What Is Google Planning for 2015?
What is Google planning for 2015? What projects will it advance and what products will it launch? While it’s impossible to predict anything for sure, we can begin the year with a head start by looking at the clues that Google gave in 2014. Ars Technica released its 2015 version of its Google Tracker, a roundup of Google news, rumors, and acquisitions that sheds some light on the projects and initiatives currently underway at Google’s headquarters. While Google may change, delay, or cancel items on the list, it seems to summarize the company’s current goals.
In addition to the products and projects that made the list of likely areas of focus for Google in 2015 — Android M, an upgraded Chromecast, and Google X projects are just a few that we’ll talk about — are many projects that Google was more quiet about in 2014. Among those are robots, a Chrome OS tablet, Google for Kids, a Google quantum computer, Android Auto, Project Tango, Project Loon, and more. Ars Technica notes that in 2014, Google thrived not only by launching a new version of Android for phones and designing offshoots for watches, cars, and televisions, but by building a future in areas as diverse as robots, autonomous cars, quantum computing, biotechnology, and wearable computers. We should expect the same diversity in its projects and plans for 2015.
The 2013 to 2014 version of Ars Technica’s Google tracker was largely successful, with entries representing Android Wear, Google Play Games, Android One, and the Nexus Player. However, a few entries on last year’s version ended up in the “Google Graveyard,” among them Android Silver, the supposed carrier-focused replacement for the Google Nexus line. The Nexus brand continued on, and took on aspects of Android Silver. Another idea that ended up in the Google Graveyard was the Google Barge, which was supposed to create a four-story Google Glass showroom from shipping containers, but was scrapped due to fire concerns.
At the beginning of 2014, Google spent $3.2 billion to acquire Nest Labs, the company behind the Nest Thermostat. Shortly after the acquisition, news broke that Tony Fadell, the “father of the iPod” and Nest’s founder, was reporting directly to Google chief executive Larry Page, sparking speculation that Fadell is running Google’s smart home division.
Nest acquired Dropcam for $555 million and Revolv for an undisclosed sum, and its portfolio now includes the Nest Thermostat, the Nest Protect smoke detector, and Dropcam’s wireless monitoring cameras. Revolv sold a smart home hub with seven different radios for different communication standards, and its operations were shut down immediately following its acquisition.
With Nest, Dropcam, and Revolv, Google will likely introduce its own take on the software that unifies and automates a smart home. Revolv had the capability to unify an entire hardware ecosystem, such as the one that Google and Nest are building with the “Works with Nest” API that enables communication between Nest and other smart home devices. The Google app also integrates with Nest, enabling the thermostat to know when users are at home or away, or letting users adjust Nest with a voice command.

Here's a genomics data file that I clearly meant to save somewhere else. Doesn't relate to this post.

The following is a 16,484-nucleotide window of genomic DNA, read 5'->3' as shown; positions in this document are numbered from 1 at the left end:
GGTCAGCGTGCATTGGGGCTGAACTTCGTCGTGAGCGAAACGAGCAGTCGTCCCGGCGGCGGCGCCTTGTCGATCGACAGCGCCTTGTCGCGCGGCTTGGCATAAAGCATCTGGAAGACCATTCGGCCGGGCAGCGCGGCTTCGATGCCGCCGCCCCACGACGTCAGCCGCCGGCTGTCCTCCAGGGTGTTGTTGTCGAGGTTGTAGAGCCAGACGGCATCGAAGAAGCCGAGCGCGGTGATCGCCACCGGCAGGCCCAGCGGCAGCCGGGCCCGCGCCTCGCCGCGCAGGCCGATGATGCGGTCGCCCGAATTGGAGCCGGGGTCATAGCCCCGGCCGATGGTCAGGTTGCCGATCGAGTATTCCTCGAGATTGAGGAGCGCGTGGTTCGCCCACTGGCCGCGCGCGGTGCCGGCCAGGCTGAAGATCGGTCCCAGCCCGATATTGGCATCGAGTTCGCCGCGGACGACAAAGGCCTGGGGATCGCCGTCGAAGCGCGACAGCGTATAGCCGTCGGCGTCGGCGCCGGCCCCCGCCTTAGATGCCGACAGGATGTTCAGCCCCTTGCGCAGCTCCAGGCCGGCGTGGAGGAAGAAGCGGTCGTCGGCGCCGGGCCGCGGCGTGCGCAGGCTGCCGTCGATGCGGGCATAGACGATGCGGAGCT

2. Android M
Ars Technica notes that thanks to several leaks of unfinished Android projects, the first mentions of “Android M” have been spotted. It’s already possible to make a list of the features that Google is considering including in the next version of its operating system, starting with operating system-wide fingerprint support, which would entail an OS-level API supported by Google to enable apps to use a phone’s fingerprint sensor for authentication.
Other features that could be included in the next major Android release are more granular control over the permissions that apps ask users to grant, an interface feature that enables a split-screen mode for apps, and the integration of tech by an instant messaging company called Emu — which Google acquired in August — into Google Hangouts, for intelligent suggestions that could show your schedule, display restaurant locations and reviews, add events to your calendar, show movie times and ratings, and enable you to snooze messages, all right from a conversation.
Google is also working on a cross-platform pairing feature called Copresence, which would enable pairing of devices in the same room with ultrasonic sound. Ultrasonic pairing would be used to establish a connection with Bluetooth or WiFi, and Copresence could enable Google Now reminders based on whom users are with. Google could also extend its App Runtime for Chrome project to enable Android apps to run on Chrome, so that eventually Android apps will work on desktop platforms — including Windows, Mac, Linux, and Chrome OS.
Google is also likely to work on an in-car infotainment system that will be more comprehensive than Android Auto in order to make Android a full infotainment operating system — instead of an interface that just runs on top of the infotainment system’s existing operating system.
3. Material Design
Google’s new design style debuted in Android 5.0 Lollipop, and has stayed mostly on Android. But Google plans to update all of its properties to the new design language, ranging from Android to iOS to the web. Ars Technica notes that while Android is “mostly there,” and changes to its iOS apps are underway, the company has a lot of work to do with its properties on the web. The only site so far that has really adhered to Material Design is the newly launched Google Inbox.
4. A competitor to WhatsApp
Last year, Ars Technica theorized that Google has a propensity for building things in pairs: introducing multiple competing products to take on a problem or a market from a different angle. In what could prove to be a confirmation of that theory, Google is reportedly working on a new messaging app that will try to compete with WhatsApp — a company that Facebook ultimately acquired for $19 billion after a bidding war with Google.
Google will likely launch the WhatsApp competitor first in India, a country where WhatsApp has 70 million users. Unlike WhatsApp, Google’s app will reportedly be completely free. It also won’t require a Google account to use. The project is still reportedly in the early stages of development, but is considered a likely candidate for a 2015 launch.
5. Chromecast 2
Ars Technica notes that the Chromecast has been a huge success for Google, which has said that it’s sold “millions” of the $35 devices. The second version of the device, which Google VP of product management Mario Queiroz told GigaOm is on its way, will reportedly enable “second screen” activities and apps, where the TV shows the content and a smartphone or tablet shows additional information. With the current version of Chromecast, the second screen capability is limited to media controls and seeking.